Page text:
Thank you,
#Netgalley, # Nicola Tallis, and # Perseus Books for the advanced copy
Was this review helpful?
A very through history of Margaret Beaufort the mother of King Henry VII. Well written and easy to read I recommend for all Tudor history readers
Was this review helpful?
Long a historical fiction lover, especially the Tudors and before, this look at the life of Margaret Beaufort's life is depicted here as one of suspense, intrigue and ultimately the successful creation of the Tudor dynasty. Well written and researched, recommended reading.
Was this review helpful?
Another very interesting and well written book by Nicola Tallis..  Would recommend.this book for all history lovers.
Was this review helpful?
A life spanning several wars, several husbands, much history and triumph is what is covered by Nicola Tallis in her biography of Margaret Beaufort. Being a lover of English history, it was difficult to decide just where to begin to capture the background of the Hundred Years War and the War of the Roses. Well Margaret’s life spans them both and ignites a dynasty. Using many sources including a meticulous book written by Margaret herself, Tallis describes a woman driven even from an early age. It peaks the imagination to hear of the exact castles and manors where she lived, fabrics she wore and gifts that she gave. 
“Uncrowned Queen” shows how many times Margaret’s attempts to rise in society via marriage and landownership showed she would not allow the usual treatment of women at the time to get in her way. She was determined to make use of her royal blood and family connections to bring herself and her son wealth and importance, however sometimes history got in the way.

“Her prudent efforts to position herself in a powerful family so that she could provide her son with a secure future had come to nought, crushed in a battle between kings.”(p. 88)

With continued work, Margaret did not let deaths and failed coups stop her perseverance. The book is concise yet explains the background required for Tudor history beginners.  Tallis shows with Margaret’s life that the upper crust at the time was not really a large group. Her pressing for her son’s success made sure that he was in the right place when the time was right for him to become king. She was tireless in her pursuit for the one she loved the most to be the most beloved and powerful man in the country, thus cementing her legacy as well. I didn’t know I would enjoy this book so much.
Was this review helpful?
The story of The Tudors enchanted me as a child when I watched a PBS offering about the Six Wives of Henry VIII.  Not long after, I saw a movie called "Anne of the Thousand Days" starring Richard Burton as King Henry VIII and Genevieve Bujold as Queen Anne Boleyn.  I was transfixed.  I have been somewhat of a British Royalty buff ever since.  I have bookcases filled with hardcover books which I call my treasures, many of which are British Royalty biographies- the Tudors, in particular.  I have read so many of them that these days the only versions I care to read are historical fiction novels by Philippa Gregory or Alison Weir that make their stories come alive in a personal way.  They may not be 100% historically accurate, but they don't read like dry history books.  

Last year I happened upon "The White Queen" on Amazon Prime which I watched using my Fire Stick.  This was something totally new for me because it reached back farther into Tudor history, telling the story of the War of the Roses which culminated in the rise of the first Tudor King, Henry VII.  I was very intrigued by the character of Margaret Beaufort, who was the mother of King Henry VII, and the grandmother of King Henry VIII.  Before this, the only vision I had of her was of an old, mysterious and stern woman who looked as if she were wearing a nun's habit.  This historical film brought the force of Margaret Beaufort's personality to life, and what a life it was!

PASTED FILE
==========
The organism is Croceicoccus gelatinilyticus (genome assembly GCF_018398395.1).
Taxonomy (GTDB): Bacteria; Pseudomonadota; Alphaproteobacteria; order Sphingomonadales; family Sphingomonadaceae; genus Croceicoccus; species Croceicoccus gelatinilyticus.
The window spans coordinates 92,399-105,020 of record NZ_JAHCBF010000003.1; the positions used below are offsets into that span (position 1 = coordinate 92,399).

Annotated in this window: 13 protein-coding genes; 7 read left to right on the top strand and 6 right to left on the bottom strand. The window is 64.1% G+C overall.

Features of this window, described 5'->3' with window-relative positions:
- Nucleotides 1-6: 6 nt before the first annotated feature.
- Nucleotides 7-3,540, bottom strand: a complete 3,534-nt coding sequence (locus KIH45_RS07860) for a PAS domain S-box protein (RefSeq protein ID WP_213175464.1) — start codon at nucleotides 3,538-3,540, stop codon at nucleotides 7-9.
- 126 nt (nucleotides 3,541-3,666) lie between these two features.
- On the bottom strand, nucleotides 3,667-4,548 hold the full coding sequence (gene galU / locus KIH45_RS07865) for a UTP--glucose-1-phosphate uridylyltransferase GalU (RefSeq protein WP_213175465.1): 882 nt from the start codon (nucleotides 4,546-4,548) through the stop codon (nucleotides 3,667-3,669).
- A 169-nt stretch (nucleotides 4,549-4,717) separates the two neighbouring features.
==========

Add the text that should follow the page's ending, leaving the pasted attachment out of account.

Margaret Beaufort actually had a claim to the throne in her own right as a descendant of King Edward III, but she passed that disputed claim down to her son, Henry Tudor.  At the age of just 12 she married Edmund Tudor who was the half brother to Henry VI.  At that time the church deemed that the age of 12 was old enough to consummate a marriage.  Margaret was pregnant by the age of 13 and gave birth at Pembroke Castle.  Her husband died just 3 months before from the plague.  Some felt Edmund was reckless in having relations with Margaret so young, that she was not fully developed.  She was married two more times, yet she never became pregnant again.  Perhaps this ordeal to her person had both mental and physical consequences.  During her last marriage, she also took the designation of "femme sole" or a sole person and later took a vow of chastity.  

Margaret was cunning in choosing husbands carefully and making sure that her financial assets were maintained, such as lands and properties she had acquired.  She would personally visit them and make entries in account books documenting all her finances.  She also religiously documented in a Book of Hours.  She had temperance, diplomacy and patience as strong personality traits.  Her beloved son Henry was sent away with her brother-in-law Jasper Tudor during the reigns of other kings during the War of the Roses.  She was separated for many years from her son, but understood the utmost importance of keeping him safe until the time (she earnestly hoped) he could one day be King of England.  

Once Henry VII became King of England after defeating King Richard III at the Battle of Bosworth Field, Margaret was a prominent presence at his court as the king's mother.  She would sign her name "Margaret R" and even wear a coronet on special occasions.  She also urged him to marry Elizabeth of York (daughter of King Edward IV).  Her younger two brothers were the famous "Princes in the Tower" that disappeared and were assumed to have been killed.  This marriage of Elizabeth of York to Henry Tudor was craftily designed in order to finally unite the Yorkist and Lancastrian factions and end the War of the Roses once and for all.  They would become the parents of the notorious King Henry VIII.